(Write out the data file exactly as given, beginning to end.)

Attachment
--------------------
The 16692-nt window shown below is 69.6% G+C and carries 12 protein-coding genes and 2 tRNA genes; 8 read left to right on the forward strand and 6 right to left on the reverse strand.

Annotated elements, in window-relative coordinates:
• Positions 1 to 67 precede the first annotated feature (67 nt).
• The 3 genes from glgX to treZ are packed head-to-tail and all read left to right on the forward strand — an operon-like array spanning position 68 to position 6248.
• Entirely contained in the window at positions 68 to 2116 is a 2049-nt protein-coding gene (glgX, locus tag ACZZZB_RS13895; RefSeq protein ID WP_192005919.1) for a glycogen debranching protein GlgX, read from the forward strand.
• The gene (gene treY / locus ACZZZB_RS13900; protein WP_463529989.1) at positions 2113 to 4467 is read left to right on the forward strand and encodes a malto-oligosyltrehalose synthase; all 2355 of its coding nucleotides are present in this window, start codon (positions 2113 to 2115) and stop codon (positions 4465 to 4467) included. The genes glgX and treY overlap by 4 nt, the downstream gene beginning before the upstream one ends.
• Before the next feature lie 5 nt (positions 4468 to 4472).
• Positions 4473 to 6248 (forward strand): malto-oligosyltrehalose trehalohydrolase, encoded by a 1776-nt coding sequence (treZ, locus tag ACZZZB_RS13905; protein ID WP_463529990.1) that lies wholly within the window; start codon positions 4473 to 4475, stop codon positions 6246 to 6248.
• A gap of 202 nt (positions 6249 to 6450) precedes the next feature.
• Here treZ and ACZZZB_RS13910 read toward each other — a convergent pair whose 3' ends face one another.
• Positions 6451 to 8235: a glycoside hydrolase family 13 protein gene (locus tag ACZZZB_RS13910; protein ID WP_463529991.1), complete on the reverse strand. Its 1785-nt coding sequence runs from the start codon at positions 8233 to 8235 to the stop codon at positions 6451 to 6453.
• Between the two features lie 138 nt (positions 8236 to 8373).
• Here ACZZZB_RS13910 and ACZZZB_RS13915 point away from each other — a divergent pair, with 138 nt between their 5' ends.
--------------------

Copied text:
The 16692-nt window shown below is 69.6% G+C and carries 12 protein-coding genes and 2 tRNA genes; 8 read left to right on the forward strand and 6 right to left on the reverse strand.

Annotated elements, in window-relative coordinates:
• Positions 1 to 67 precede the first annotated feature (67 nt).
• The 3 genes from glgX to treZ are packed head-to-tail and all read left to right on the forward strand — an operon-like array spanning position 68 to position 6248.
• Entirely contained in the window at positions 68 to 2116 is a 2049-nt protein-coding gene (glgX, locus tag ACZZZB_RS13895; RefSeq protein ID WP_192005919.1) for a glycogen debranching protein GlgX, read from the forward strand.
• The gene (gene treY / locus ACZZZB_RS13900; protein WP_463529989.1) at positions 2113 to 4467 is read left to right on the forward strand and encodes a malto-oligosyltrehalose synthase; all 2355 of its coding nucleotides are present in this window, start codon (positions 2113 to 2115) and stop codon (positions 4465 to 4467) included. The genes glgX and treY overlap by 4 nt, the downstream gene beginning before the upstream one ends.
• Before the next feature lie 5 nt (positions 4468 to 4472).
• Positions 4473 to 6248 (forward strand): malto-oligosyltrehalose trehalohydrolase, encoded by a 1776-nt coding sequence (treZ, locus tag ACZZZB_RS13905; protein ID WP_463529990.1) that lies wholly within the window; start codon positions 4473 to 4475, stop codon positions 6246 to 6248.
• A gap of 202 nt (positions 6249 to 6450) precedes the next feature.
• Here treZ and ACZZZB_RS13910 read toward each other — a convergent pair whose 3' ends face one another.
• Positions 6451 to 8235: a glycoside hydrolase family 13 protein gene (locus tag ACZZZB_RS13910; protein ID WP_463529991.1), complete on the reverse strand. Its 1785-nt coding sequence runs from the start codon at positions 8233 to 8235 to the stop codon at positions 6451 to 6453.
• Between the two features lie 138 nt (positions 8236 to 8373).
• Here ACZZZB_RS13910 and ACZZZB_RS13915 point away from each other — a divergent pair, with 138 nt between their 5' ends.